North American distribution. Alaska, Yukon, Northwest Territories Islands, continental Northwest Territories, Nunavut Islands, continental Nunavut (check Quebec), Labrador. Range in the Canadian Arctic Archipelago widespread. Common. Arctic islands: Baffin, Devon, Ellesmere, Axel Heiberg, Ellef Ringnes, Parry islands (Bathurst, Cameron, Eglington, Helena, Mackenzie King, Melville), Cornwallis, Banks, Victoria, Southampton.
Northern hemisphere distribution. Circumpolar. KaninPechora, Svalbard Franz Joseph Land, Polar Ural Novaya Zemlya, YamalGydan, Taimyr Severnaya Zemlya, AnabarOlenyok, Kharaulakh, YanaKolyma, West Chukotka, Wrangel Island, South Chukotka, East Chukotka, West Alaska, North Alaska Yukon, Central Canada, Labrador Hudson Bay, Ellesmere Land Peary Land, West Greenland, East Greenland.
General notes. This circumpolar arctic-alpine species differs from S. rivularis s.s. in its tiny size, absence of underground stolons and more developed hypanthium. These distinctions, however, are not always well expressed (Zhmylev, in Elven et al. 2003). Jørgensen & Elven (in Elven et al. 2005) said that "these distinctions (except for the stolons) are not always obvious, but Jørgensen (2004) and Jørgensen et al. (2006) summarised some additional differences."
Polunin (1940) noted that this plant may penetrate farther into very late-melting snow patches than any other angiosperm. It is frequent almost everywhere, and in places rather abundant, although so small as to be often overlooked.
Löve and Löve (1975) sorted the diploid counts into two subspecies of S. hyperborea: subsp. hyperborea in the northern Arctic; and subsp. debilis in the broadly Pacific area, including counts around the Bering Strait, in western North America, and also a southern Siberian count (Krogulevich 1971, see above).
There are two basic diploids (2n = 26) represented by the amphi-Pacific and amphi-Beringian S. bracteata D. Don and the circumpolar and arctic-alpine S. hyperborea R. Br. The Cordilleran S. flexuosa Sternb. is inseparable from S. hyperborea in molecular markers and also nearly inseparable in all studied morphological characters which overlap in every character considered. It probably represents some kind of segregate south of the Cordilleran glaciation but has either survived in or reinvaded the Beringian areas. Transitions between the 'flexuosa' and 'hyperborea' morphologies are very abundant in northern Alaska and Yukon. The amphi-Atlantic Saxifraga rivularis L. and the now amphi-Beringian S. arctolitoralis Jurtz. and V.V.Petrovsky are allotetraploids.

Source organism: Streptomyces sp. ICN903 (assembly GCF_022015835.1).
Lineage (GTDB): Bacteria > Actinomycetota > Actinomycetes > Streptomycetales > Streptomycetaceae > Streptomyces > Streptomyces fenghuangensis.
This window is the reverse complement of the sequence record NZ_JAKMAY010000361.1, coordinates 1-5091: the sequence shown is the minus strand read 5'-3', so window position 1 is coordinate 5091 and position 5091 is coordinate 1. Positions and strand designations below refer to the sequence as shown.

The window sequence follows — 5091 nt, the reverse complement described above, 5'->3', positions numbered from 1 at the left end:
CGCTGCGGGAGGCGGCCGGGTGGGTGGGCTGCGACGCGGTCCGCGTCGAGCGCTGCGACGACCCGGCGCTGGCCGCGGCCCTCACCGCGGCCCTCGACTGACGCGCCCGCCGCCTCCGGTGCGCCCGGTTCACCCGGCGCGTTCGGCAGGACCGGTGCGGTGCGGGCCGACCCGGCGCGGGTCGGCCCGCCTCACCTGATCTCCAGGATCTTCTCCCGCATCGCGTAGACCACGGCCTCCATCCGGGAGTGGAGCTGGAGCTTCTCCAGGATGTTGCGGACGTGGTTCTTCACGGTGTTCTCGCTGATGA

Illustrations. • Habitat: Cape Dorset. Bluish green clumps of Saxifraga rivularis with white flowers in foreground and left (Aiken 05–095) growing with reddish more erect plants of Saxifraga hyperborea, centre (Aiken 05–096). Nunavut, Baffin Island, Cape Dorset. 5 August, 2005. Aiken. CAN 586964. • Habitat. Plants growing between the markers beside a run-off stream. Nunavut, Baffin Island, Iqaluit. 6 July, 2004. Aiken and LeBlanc 04–009. CAN 586481. • Close-up of plants. Plants with most leaves close to the ground. Flowers borne on flowering stems (scapes) without leaves. Aiken and LeBlanc 04–009. CAN 586481. • Close-up of plant. Plants with most leaves close to the ground and flowers borne on flowering stems (scapes) without leaves. Aiken and LeBlanc 04–009. CAN 586481. • Habitat. Plants growing in sand of a creek bed. Nunavut, Victoria Island, Cambridge Bay. Photograph by Laurie Consaul. No voucher. • Albino and coloured plants. Left, an albino plant. Right, a coloured plant growing side by side. Aiken and LeBlanc 04–009. CAN 586481. • Close-up of albino plant. Albino plant with basal leaves. Flowers with pale yellow green sepals and white petals without any pale pink colouration. Note the yellow green as opposed to purplish red gynoecia. Aiken and LeBlanc 04–009. CAN 586481. • Plant with smaller leaves. Plant growing in wave washed gravel on the drift edge of a lake. Note very small leaves. Nunavut, Baffin Island, Ogac Lake. Aiken and LeBlanc 04–072. CAN 586540. • Close-up of plant. Plant in flowering stage in snowbed. Note 'tussocky' growth. There are no rhizomes such as in S. rivularis. Norway, Svalbard, Sassen, Noisdalen. 5 July, 1987. Photograph by R. Elven. Voucher at 0. • Close-up of flowers. Note pink stripe on petals, exserted anthers and stigmas, and a fly on one of the upper flowers. Norway, Svalbard, Noisdalen. 5 August, 1987. Photograph by R. Elven. Voucher at 0. • Arctic Island Distribution.